I know it seems strange as if it is a sportsman from America, or an actor from Hollywood, as if it is something new, and overall, a fashionable event, some new trend.

However, this decision was made from the heart, from the path which I walked through with suffering and pain, and from understanding that the heart and soul are actually the most important in life.

I realize that there are many problems and conflicts in the world and there are no easy decisions. Everything is quite difficult, but generally speaking, it is hardly simple in America either. This is a new test.

Nowadays it is not easy to become Orthodox Christian either, considering among other things, the number of religious conflicts around the world. However, my life has always been full of conflicts and their resolutions. It was a sign of God when an opportunity to become an Orthodox Christian arose in my life. It is an opportunity to become an Orthodox Christian given by God and it is an opportunity to find my people as a person.  It does not matter which tests or complications arise, I accept them as a true Japanese warrior.


This movie is very close to my life. My character used to be a Yakuza, not even a Samurai, before he became a priest. However, he had the principles of a Samurai. He left this world and became a priest. When I did my own research in this theme, I found out that there actually were several Yakuza who later became priests. I also feel that right now in my life I am putting off the armor of a Samurai and am ready to put on a robe of a priest.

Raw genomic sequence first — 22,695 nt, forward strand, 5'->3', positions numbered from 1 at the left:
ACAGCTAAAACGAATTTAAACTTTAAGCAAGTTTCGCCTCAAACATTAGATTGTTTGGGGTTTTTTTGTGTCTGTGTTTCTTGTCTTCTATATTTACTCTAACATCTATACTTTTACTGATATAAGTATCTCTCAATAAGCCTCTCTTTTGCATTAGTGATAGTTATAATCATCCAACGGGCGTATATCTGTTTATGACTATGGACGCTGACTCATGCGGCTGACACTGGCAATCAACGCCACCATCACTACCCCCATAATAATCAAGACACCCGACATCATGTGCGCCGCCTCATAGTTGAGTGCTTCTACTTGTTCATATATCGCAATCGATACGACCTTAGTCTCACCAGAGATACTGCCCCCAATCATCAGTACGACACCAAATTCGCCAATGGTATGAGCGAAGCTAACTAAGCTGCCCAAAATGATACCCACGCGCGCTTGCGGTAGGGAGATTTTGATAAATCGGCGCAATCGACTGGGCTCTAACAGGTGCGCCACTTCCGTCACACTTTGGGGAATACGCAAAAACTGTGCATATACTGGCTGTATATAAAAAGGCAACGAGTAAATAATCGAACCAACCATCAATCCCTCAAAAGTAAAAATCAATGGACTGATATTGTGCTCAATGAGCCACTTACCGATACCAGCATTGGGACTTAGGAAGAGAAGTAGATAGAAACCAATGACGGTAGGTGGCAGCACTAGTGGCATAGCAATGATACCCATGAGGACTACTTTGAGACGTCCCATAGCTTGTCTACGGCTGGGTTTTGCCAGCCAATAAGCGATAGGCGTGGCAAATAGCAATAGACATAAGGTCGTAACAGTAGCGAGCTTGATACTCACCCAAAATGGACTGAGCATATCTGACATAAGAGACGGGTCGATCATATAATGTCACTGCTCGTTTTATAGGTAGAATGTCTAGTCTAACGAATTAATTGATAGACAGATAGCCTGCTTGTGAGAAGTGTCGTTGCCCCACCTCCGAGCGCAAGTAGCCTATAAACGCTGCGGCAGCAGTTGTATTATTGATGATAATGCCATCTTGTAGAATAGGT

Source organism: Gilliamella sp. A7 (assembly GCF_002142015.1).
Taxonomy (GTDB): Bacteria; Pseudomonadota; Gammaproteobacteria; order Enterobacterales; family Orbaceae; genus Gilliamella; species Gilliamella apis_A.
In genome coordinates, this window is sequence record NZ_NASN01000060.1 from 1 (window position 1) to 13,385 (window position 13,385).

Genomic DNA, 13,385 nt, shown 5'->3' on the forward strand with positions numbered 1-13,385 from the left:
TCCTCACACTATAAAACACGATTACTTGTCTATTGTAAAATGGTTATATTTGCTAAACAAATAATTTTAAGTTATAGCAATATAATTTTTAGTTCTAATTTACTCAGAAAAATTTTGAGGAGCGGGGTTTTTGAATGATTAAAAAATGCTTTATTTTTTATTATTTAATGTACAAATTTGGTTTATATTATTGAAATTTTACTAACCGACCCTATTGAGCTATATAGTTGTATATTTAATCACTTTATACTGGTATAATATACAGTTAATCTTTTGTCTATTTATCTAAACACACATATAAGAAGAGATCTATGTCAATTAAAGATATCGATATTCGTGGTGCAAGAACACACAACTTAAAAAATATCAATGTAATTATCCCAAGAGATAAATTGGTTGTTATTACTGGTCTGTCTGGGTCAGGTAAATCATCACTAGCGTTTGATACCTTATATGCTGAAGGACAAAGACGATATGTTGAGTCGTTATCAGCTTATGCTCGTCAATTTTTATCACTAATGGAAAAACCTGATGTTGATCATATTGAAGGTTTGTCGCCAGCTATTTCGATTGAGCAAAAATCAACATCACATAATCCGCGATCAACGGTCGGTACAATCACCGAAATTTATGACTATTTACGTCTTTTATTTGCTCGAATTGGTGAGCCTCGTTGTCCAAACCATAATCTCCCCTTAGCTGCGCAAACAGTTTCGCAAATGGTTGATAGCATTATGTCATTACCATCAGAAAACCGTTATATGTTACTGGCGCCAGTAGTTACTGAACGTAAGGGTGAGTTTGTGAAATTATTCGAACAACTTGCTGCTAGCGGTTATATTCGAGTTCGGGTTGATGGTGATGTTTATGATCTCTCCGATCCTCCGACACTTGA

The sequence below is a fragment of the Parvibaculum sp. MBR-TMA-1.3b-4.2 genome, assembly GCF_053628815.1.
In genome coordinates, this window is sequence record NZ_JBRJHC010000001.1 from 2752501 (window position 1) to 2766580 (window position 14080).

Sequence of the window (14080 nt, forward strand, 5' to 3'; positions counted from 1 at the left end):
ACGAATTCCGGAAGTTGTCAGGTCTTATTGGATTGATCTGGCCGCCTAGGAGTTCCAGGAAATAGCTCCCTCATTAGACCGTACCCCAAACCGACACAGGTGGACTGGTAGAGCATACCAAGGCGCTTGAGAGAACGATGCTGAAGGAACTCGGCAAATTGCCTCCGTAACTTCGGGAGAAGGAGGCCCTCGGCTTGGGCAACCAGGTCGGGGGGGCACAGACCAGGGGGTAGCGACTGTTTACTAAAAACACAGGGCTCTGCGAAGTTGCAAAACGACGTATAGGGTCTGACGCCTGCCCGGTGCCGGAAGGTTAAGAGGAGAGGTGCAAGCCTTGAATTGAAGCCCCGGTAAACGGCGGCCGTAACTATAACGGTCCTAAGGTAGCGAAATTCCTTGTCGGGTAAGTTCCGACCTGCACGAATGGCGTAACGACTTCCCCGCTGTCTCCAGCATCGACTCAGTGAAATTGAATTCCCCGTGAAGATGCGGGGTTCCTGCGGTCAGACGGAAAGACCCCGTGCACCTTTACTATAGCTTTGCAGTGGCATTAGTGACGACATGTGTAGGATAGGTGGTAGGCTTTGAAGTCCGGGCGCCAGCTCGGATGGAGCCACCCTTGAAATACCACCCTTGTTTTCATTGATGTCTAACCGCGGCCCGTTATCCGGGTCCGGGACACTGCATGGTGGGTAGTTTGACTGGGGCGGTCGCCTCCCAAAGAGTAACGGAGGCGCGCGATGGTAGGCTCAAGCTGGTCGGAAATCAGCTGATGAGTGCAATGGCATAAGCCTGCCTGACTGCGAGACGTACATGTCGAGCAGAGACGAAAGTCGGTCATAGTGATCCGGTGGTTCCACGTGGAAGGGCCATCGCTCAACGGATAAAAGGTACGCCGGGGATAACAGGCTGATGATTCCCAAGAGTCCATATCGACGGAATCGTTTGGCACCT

I would like to share many things from my experience in martial arts, but not from the point of view of a fight.

The first thing I learned when I started to study martial arts was the idea that any fight leads to a bigger fight. The Chinese say that if you see an unsolved conflict, you would better dig two graves right away (I may translate inaccurately now): one grave for yourself and the other one for your opponent.

I have deep respect for people who practice martial arts and devote their lives to it. The point is not in a fight itself, but rather in one’s attitude towards martial arts, that it is another side of martial arts and another point of view. Acupuncture as a science virtually began with soldiers being struck by arrows. Therefore I am interested in martial arts from this point of view, not from the perspective of teaching how to fight, but how to find new ways of healing one’s body and soul. This is already a new stage. It may sound simple, but it is connected with love.

The meaning of the word “Samurai” is “to serve”. In order to serve the good and love, one should have love and soul inside. A true warrior should have love and compassion in his soul in order to practice martial arts. I, in particular, train fighters and could do this. It would be very exciting and interesting for me to train Russian fighters.

Panteleimon, the Servant of God, Is Being Baptized

The Story in Pictures by Anna Galperina





















Cary-Hiroyuki Tagawa is an American actor of Japanese descent. He is mostly known for playing villains in action movies shot at the end of the 1980s and the middle of the 1990s. He also appeared in the series “Star Trek: The New Generation”, Thunder in Paradise, Baywatch, and also in the episode “Convictions” in “Babylon 5”. He starred in Mortal Kombat, Pearl Harbor, and Memoirs of a Geisha.

“Priest-San” is a Russian movie. It is to come out in theaters on November 26, 2015. Father Ivan Okhlobystin was a script writer and played the part of the villain. Boris Grebentshikov was the record producer. The movie is rated unsuitable for children under 16. The main character Takuro Nakamura, Father Nikolai in baptism, (Cary-Hiroyuki Tagawa), is a priest of the Japanese Orthodox Church, brother of the head of a powerful clan of Yakuza, and a former professional sportsman. Having come to Russia, Father Nikolai unites local residents of a village around a nearly destroyed church and acts as their protector in a conflict with local criminals.